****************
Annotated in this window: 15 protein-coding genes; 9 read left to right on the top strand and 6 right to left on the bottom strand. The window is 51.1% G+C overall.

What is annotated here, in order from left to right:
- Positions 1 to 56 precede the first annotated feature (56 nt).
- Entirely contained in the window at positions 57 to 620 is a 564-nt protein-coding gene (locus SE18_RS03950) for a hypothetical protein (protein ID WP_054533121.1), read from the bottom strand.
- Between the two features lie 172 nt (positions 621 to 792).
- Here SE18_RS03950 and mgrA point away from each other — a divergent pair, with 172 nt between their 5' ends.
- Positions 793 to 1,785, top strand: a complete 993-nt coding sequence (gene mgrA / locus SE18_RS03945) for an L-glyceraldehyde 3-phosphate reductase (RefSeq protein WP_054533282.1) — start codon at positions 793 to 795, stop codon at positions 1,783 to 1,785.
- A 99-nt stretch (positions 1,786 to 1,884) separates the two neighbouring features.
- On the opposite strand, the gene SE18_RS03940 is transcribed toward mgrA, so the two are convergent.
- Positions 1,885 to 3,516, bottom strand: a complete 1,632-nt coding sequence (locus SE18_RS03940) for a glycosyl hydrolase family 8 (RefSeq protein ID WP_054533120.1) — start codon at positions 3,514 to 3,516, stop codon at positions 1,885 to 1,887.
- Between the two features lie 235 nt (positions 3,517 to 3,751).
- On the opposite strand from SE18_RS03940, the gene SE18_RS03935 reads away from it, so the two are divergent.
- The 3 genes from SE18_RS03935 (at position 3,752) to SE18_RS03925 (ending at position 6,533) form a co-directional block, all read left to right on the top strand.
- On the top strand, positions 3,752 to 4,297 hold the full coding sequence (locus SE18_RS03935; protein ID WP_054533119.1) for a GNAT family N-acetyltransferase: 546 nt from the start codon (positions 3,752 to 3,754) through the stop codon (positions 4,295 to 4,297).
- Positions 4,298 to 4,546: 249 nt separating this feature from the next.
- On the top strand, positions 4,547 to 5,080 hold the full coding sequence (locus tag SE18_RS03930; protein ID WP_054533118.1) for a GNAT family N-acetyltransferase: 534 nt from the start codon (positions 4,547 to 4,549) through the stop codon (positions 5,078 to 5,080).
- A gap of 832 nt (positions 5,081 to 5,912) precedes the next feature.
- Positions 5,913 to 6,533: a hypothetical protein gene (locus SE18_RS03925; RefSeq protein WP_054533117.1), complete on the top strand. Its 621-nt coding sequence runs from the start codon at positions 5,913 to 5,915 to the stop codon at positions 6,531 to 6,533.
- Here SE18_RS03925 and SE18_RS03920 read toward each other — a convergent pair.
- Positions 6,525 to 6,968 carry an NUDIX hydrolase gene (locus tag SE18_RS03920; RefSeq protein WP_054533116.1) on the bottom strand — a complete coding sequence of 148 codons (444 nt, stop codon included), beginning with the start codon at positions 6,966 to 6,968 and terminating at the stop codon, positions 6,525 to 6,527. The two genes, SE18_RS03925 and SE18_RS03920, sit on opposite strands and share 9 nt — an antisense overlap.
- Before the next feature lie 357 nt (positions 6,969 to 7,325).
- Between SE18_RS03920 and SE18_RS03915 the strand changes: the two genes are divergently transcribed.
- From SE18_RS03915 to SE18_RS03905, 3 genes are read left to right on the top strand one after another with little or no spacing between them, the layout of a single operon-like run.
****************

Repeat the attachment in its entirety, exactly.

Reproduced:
Annotated in this window: 15 protein-coding genes; 9 read left to right on the top strand and 6 right to left on the bottom strand. The window is 51.1% G+C overall.

What is annotated here, in order from left to right:
- Positions 1 to 56 precede the first annotated feature (56 nt).
- Entirely contained in the window at positions 57 to 620 is a 564-nt protein-coding gene (locus SE18_RS03950) for a hypothetical protein (protein ID WP_054533121.1), read from the bottom strand.
- Between the two features lie 172 nt (positions 621 to 792).
- Here SE18_RS03950 and mgrA point away from each other — a divergent pair, with 172 nt between their 5' ends.
- Positions 793 to 1,785, top strand: a complete 993-nt coding sequence (gene mgrA / locus SE18_RS03945) for an L-glyceraldehyde 3-phosphate reductase (RefSeq protein WP_054533282.1) — start codon at positions 793 to 795, stop codon at positions 1,783 to 1,785.
- A 99-nt stretch (positions 1,786 to 1,884) separates the two neighbouring features.
- On the opposite strand, the gene SE18_RS03940 is transcribed toward mgrA, so the two are convergent.
- Positions 1,885 to 3,516, bottom strand: a complete 1,632-nt coding sequence (locus SE18_RS03940) for a glycosyl hydrolase family 8 (RefSeq protein ID WP_054533120.1) — start codon at positions 3,514 to 3,516, stop codon at positions 1,885 to 1,887.
- Between the two features lie 235 nt (positions 3,517 to 3,751).
- On the opposite strand from SE18_RS03940, the gene SE18_RS03935 reads away from it, so the two are divergent.
- The 3 genes from SE18_RS03935 (at position 3,752) to SE18_RS03925 (ending at position 6,533) form a co-directional block, all read left to right on the top strand.
- On the top strand, positions 3,752 to 4,297 hold the full coding sequence (locus SE18_RS03935; protein ID WP_054533119.1) for a GNAT family N-acetyltransferase: 546 nt from the start codon (positions 3,752 to 3,754) through the stop codon (positions 4,295 to 4,297).
- Positions 4,298 to 4,546: 249 nt separating this feature from the next.
- On the top strand, positions 4,547 to 5,080 hold the full coding sequence (locus tag SE18_RS03930; protein ID WP_054533118.1) for a GNAT family N-acetyltransferase: 534 nt from the start codon (positions 4,547 to 4,549) through the stop codon (positions 5,078 to 5,080).
- A gap of 832 nt (positions 5,081 to 5,912) precedes the next feature.
- Positions 5,913 to 6,533: a hypothetical protein gene (locus SE18_RS03925; RefSeq protein WP_054533117.1), complete on the top strand. Its 621-nt coding sequence runs from the start codon at positions 5,913 to 5,915 to the stop codon at positions 6,531 to 6,533.
- Here SE18_RS03925 and SE18_RS03920 read toward each other — a convergent pair.
- Positions 6,525 to 6,968 carry an NUDIX hydrolase gene (locus tag SE18_RS03920; RefSeq protein WP_054533116.1) on the bottom strand — a complete coding sequence of 148 codons (444 nt, stop codon included), beginning with the start codon at positions 6,966 to 6,968 and terminating at the stop codon, positions 6,525 to 6,527. The two genes, SE18_RS03925 and SE18_RS03920, sit on opposite strands and share 9 nt — an antisense overlap.
- Before the next feature lie 357 nt (positions 6,969 to 7,325).
- Between SE18_RS03920 and SE18_RS03915 the strand changes: the two genes are divergently transcribed.
- From SE18_RS03915 to SE18_RS03905, 3 genes are read left to right on the top strand one after another with little or no spacing between them, the layout of a single operon-like run.